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	(Cherokee, that is.)  A bit off topic, but we've
discussed Sequoyah's Cherokee syllabary before.

   During a trip to Topeka, Kansas USA for the
holidays, I decided
to return through the Cherokee Nation in Oklahoma and
try to
find out more about the Cherokee language and the

     *Beginning Cherokee* by Ruth Bradley Holmes, Betty
Sharp Smith 
Paperback 2nd edition (September 1992) Univ of Oklahoma
Pr (Trd); 
ISBN: 0806114630 ; Dimensions (in inches): 0.79 x 11.02
x 8.53 
Available on Amazon. 

    I found this book at the Topeka, Kansas, public
library.  One 
immediately learns about contrasting distinctions and
distinctions not shown in Sequoyah's syllabary.
    1)  There are long/tense vowels and short/lax
vowels in Cherokee.  
Holmes and Smith indicate long vowels with a colon. 
    a:  as a in father             a  as a in rival
    e:  as a in hate               e  as e in met
    i:  as i in pique              i  as i in pit
    o:  as o in note               o  as aw in law
    u:  as oo in fool              u  as u in pull
    v:  nasalized schwa,           v  like v: but
shorter duration 
           like French un 

    Here both the length of time one holds the vowel
and the lax/tense 
distinction apply.
    2) Stress accent, indicated by ' after a Cherokee
syllable:  Tsa-
la-gi' ("Cherokee")
    3) Sometimes the vowel is left out of the Sequoyah
syllable.  One indicates this by following the
consonant with '  : hi' 
-s-g' (five).  There is a Cherokee character for a bare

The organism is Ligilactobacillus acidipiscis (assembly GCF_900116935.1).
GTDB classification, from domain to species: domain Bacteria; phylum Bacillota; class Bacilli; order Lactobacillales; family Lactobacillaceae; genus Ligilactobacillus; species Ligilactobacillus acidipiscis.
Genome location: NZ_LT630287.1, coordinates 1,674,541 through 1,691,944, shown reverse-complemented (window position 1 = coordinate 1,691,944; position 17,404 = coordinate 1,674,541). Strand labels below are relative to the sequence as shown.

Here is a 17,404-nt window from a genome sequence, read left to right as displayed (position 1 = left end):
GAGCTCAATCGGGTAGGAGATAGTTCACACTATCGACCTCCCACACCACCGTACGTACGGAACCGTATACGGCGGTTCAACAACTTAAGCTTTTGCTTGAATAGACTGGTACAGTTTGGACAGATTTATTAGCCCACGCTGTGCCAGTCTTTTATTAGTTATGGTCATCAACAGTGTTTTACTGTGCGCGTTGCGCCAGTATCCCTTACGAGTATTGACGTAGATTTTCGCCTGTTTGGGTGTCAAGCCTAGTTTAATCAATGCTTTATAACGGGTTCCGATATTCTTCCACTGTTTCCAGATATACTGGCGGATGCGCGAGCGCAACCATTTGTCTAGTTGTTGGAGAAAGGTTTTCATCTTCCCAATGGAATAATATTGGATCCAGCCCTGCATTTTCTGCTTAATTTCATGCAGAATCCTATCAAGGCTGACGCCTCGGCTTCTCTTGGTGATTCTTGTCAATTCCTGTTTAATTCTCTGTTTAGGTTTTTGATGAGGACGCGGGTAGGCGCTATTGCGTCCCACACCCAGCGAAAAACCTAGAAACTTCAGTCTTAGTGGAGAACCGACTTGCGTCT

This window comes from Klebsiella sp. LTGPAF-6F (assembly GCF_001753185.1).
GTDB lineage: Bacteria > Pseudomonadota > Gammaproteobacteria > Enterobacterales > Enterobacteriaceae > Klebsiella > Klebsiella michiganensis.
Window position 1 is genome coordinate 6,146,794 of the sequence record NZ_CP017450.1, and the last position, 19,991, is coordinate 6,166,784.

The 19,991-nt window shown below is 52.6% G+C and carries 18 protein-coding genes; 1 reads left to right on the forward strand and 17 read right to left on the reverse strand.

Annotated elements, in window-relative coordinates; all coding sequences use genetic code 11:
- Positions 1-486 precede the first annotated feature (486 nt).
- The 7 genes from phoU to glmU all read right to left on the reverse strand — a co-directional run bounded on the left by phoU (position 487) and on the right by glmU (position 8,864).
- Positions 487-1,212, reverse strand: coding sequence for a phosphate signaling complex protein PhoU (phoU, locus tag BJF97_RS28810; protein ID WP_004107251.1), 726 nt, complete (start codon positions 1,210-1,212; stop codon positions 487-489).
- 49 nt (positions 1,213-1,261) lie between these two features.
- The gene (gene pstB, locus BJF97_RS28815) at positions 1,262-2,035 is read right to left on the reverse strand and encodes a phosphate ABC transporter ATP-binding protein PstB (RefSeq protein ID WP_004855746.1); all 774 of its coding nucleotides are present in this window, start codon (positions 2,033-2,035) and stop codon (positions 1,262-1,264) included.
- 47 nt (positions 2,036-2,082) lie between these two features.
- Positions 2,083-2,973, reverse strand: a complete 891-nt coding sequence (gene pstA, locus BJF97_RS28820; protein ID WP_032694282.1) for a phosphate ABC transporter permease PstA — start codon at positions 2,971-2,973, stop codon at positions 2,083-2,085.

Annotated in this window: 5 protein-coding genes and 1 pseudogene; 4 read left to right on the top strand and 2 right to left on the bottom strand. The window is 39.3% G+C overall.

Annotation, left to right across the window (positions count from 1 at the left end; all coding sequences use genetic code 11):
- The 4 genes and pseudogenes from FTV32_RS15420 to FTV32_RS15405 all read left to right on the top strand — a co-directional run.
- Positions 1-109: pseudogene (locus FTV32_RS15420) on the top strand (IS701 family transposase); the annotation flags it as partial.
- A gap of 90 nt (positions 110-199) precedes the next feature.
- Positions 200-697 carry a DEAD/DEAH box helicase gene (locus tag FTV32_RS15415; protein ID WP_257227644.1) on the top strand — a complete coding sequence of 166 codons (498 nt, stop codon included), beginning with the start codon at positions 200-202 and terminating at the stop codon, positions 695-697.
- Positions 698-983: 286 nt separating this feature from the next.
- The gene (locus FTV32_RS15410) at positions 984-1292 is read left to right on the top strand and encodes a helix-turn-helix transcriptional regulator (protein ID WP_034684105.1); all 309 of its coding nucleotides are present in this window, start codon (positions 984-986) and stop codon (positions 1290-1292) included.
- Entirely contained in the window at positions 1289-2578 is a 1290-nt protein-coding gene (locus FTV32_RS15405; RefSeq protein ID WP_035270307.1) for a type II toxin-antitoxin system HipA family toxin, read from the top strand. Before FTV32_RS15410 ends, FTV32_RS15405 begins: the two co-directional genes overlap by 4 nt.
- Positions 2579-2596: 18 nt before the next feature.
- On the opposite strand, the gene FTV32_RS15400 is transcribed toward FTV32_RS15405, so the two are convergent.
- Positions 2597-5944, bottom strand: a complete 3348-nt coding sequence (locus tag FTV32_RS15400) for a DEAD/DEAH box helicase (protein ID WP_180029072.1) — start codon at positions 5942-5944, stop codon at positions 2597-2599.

"s", but 
sometimes the vowel is omitted in other characters.  
    4)  A glottal stop, which is indicated with a
question mark.  go?-
i (grease).  
    5) Cherokee does not have tone phonemes, but it
does have a pitch 
accent which occasionally makes a difference in
meaning.  There are 
five pitches: 1) Low, 2) Normal, 3) Raised, 4) High,
and 5) sliding.  
The authors simply give a few examples and otherwise do
not indicate 
    There are other things, of lesser importance. 
There is an "intrusive
h" inserted in various places, and k/g and d/t often
vary in voicing.
    I cannot think of a language for which the
long/short distinction 
is not a contrasting distinction, if it is present. 
However, stress 
and pitch accents often make no distinction at all.  I
suspect there 
are rules for where the stress and pitch accents go,
although it's not 
obvious to me.  
    The library at Muskogee actually had more material
on the Cherokee 
language than the one at Tahlequah.  Most of the
dictionaries simply 
listed the English word, the Cherokee syllabic
characters, and a 
transliteration into Latin characters without any of
the distinctions 
above noted.  One dictionary did have marks for the
vowel lengths.  
    One dictionary had further useful information:
    "Cherokee English Language Reference" by Agnes
Spade Cower et al. 
c1995 Cross-Cultural Consultants, Heritage Printing,
Tahlequah, OK.
    This had a syllabary table showing which of the
unwritten distinctions could be contained in a Cherokee
character.  For instance, the character [gwu] has none
of the extra 
distinctions; the character [jo] can have the glottal
stop [jo?].  
Unfortunately, the words shown in this table usually
are not to 
be found in Holmes and Smith; it must be a different

   You can find other materials for learning Cherokee

Cherokee Messenger -Cherokee Language and Culture

The Society for the Study of the Indigenous
Languages of the Americas

under "Book Announcements" I found:

#434Munro, Pamela (editor). Cherokee Papers from UCLA.
UCLA Occasional
Papers in Linguistics 16, 1996. $8.
Abstract: Contains: Richard Wright, "Tone and Accent in
Oklahoma Cherokee"; Edward S.
Flemming, "Laryngeal Metathesis and Vowel Deletion in
Cherokee"; Pamela Munro, "The
Cherokee Laryngeal Alternation Rule"; Barbara
Blankenship, "Classificatory Verbs in
Cherokee"; Michael Dukes, "Animacy and Agreement in
Cherokee"; Robert S. Williams,
"Cherokee Possession and the Status of -jeeli ";
Filippo Beghelli, "Cherokee Clause
Structure"; and Brian Potter, "Cherokee Agentive